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Mobile device protection: Tackling mobile device security risks
This article is part of the January/February 2012 issue of Information Security magazine
Like many organizations, the city of Seattle is devising a strategy for mobile devices. City officials are figuring out which mobile operating systems they’ll support, whether to allow employees to use their own phones and they’re testing mobile device management technology. Ultimately, managing an influx of mobile devices requires a much different security strategy than the traditional desktop model of antivirus and other endpoint controls, says Mike Hamilton, Seattle’s CISO. “Computing is becoming extremely ubiquitous. As a result, there is no perimeter anymore,” he says. “So 20th century controls aren’t going to work in this environment.” The deluge of iPhones, iPads and Android devices into the enterprise has put mobile device security risks at the top of the agenda for many organizations. According to Information Security and SearchSecurity.com’s 2012 Priorities survey, 72 percent of 900 respondents cite mobile device protection as a priority this year. Nearly 35 percent view mobile device security as a major challenge with...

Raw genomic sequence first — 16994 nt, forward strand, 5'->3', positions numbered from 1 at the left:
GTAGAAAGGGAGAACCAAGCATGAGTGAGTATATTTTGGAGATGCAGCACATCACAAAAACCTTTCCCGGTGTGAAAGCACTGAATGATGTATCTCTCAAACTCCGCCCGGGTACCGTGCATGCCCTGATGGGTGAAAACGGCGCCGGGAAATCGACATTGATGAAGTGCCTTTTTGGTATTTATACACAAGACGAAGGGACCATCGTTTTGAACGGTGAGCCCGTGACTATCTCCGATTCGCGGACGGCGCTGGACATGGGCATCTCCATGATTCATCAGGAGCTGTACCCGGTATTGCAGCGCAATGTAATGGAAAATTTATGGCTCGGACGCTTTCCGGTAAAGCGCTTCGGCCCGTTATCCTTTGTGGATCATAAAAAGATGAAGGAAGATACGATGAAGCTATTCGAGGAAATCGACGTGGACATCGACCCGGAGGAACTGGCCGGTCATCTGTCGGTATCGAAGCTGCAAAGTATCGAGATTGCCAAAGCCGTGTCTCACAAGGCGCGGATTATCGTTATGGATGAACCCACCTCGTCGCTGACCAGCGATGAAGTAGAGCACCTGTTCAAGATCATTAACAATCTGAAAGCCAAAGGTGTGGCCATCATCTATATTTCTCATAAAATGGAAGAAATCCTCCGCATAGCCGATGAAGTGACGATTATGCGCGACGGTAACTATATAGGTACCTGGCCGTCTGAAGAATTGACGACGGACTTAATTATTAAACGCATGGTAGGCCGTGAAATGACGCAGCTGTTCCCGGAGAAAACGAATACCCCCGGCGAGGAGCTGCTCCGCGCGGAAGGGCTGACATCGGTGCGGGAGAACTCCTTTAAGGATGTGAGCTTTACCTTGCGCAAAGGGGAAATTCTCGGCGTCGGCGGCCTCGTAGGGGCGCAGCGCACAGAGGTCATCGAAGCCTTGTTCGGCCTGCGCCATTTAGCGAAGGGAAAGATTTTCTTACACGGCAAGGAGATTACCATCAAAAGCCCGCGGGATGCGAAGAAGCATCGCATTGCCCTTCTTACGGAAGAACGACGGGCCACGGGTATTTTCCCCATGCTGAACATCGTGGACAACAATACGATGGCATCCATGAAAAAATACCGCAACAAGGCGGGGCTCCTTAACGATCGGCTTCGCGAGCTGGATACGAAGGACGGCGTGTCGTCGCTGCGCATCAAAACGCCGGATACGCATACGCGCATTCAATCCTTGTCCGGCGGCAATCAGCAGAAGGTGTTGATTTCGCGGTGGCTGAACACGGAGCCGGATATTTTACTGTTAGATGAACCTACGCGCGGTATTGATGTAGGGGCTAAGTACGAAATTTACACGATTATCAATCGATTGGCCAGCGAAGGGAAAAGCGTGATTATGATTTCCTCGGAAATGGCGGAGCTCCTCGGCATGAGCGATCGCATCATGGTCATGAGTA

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Features in this issue
Attackers are targeting new vectors such as smartphones, social media and cloud services. Enterprises need to up their game.
Managing mobile device risks tops the list of priorities for security pros this year.
A rash of CA breaches shows up weaknesses in the SSL infrastructure. Take action to protect your customers and employees.
Security experts say there are better alternatives to copyright protection.
Columns in this issue
An examination of three cases illustrates that it’s not always a clear case of good vs. evil.
Security expert Marcus Ranum talks with Joel Yonts, a seasoned security executive with a passion for information security research.
Prominent security and Internet thinkers and leaders have become an effective lobby on Capitol Hill and played a big role in squashing SOPA.